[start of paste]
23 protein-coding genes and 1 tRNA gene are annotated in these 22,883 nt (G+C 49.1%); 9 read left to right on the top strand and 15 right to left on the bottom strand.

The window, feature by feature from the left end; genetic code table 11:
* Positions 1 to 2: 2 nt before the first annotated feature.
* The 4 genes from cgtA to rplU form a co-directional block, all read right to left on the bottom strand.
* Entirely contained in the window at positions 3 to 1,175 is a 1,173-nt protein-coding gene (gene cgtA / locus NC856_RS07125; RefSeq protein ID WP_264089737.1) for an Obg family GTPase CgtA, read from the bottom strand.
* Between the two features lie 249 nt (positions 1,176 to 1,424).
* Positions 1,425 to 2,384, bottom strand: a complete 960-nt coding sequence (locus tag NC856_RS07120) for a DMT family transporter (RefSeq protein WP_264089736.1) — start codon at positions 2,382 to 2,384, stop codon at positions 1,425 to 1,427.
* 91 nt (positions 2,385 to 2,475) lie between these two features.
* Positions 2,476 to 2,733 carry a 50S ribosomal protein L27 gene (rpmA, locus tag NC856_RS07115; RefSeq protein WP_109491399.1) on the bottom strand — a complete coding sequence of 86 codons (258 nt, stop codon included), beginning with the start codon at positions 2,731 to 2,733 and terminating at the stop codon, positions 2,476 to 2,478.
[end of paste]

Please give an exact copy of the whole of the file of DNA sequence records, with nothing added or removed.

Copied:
23 protein-coding genes and 1 tRNA gene are annotated in these 22,883 nt (G+C 49.1%); 9 read left to right on the top strand and 15 right to left on the bottom strand.

The window, feature by feature from the left end; genetic code table 11:
* Positions 1 to 2: 2 nt before the first annotated feature.
* The 4 genes from cgtA to rplU form a co-directional block, all read right to left on the bottom strand.
* Entirely contained in the window at positions 3 to 1,175 is a 1,173-nt protein-coding gene (gene cgtA / locus NC856_RS07125; RefSeq protein ID WP_264089737.1) for an Obg family GTPase CgtA, read from the bottom strand.
* Between the two features lie 249 nt (positions 1,176 to 1,424).
* Positions 1,425 to 2,384, bottom strand: a complete 960-nt coding sequence (locus tag NC856_RS07120) for a DMT family transporter (RefSeq protein WP_264089736.1) — start codon at positions 2,382 to 2,384, stop codon at positions 1,425 to 1,427.
* 91 nt (positions 2,385 to 2,475) lie between these two features.
* Positions 2,476 to 2,733 carry a 50S ribosomal protein L27 gene (rpmA, locus tag NC856_RS07115; RefSeq protein WP_109491399.1) on the bottom strand — a complete coding sequence of 86 codons (258 nt, stop codon included), beginning with the start codon at positions 2,731 to 2,733 and terminating at the stop codon, positions 2,476 to 2,478.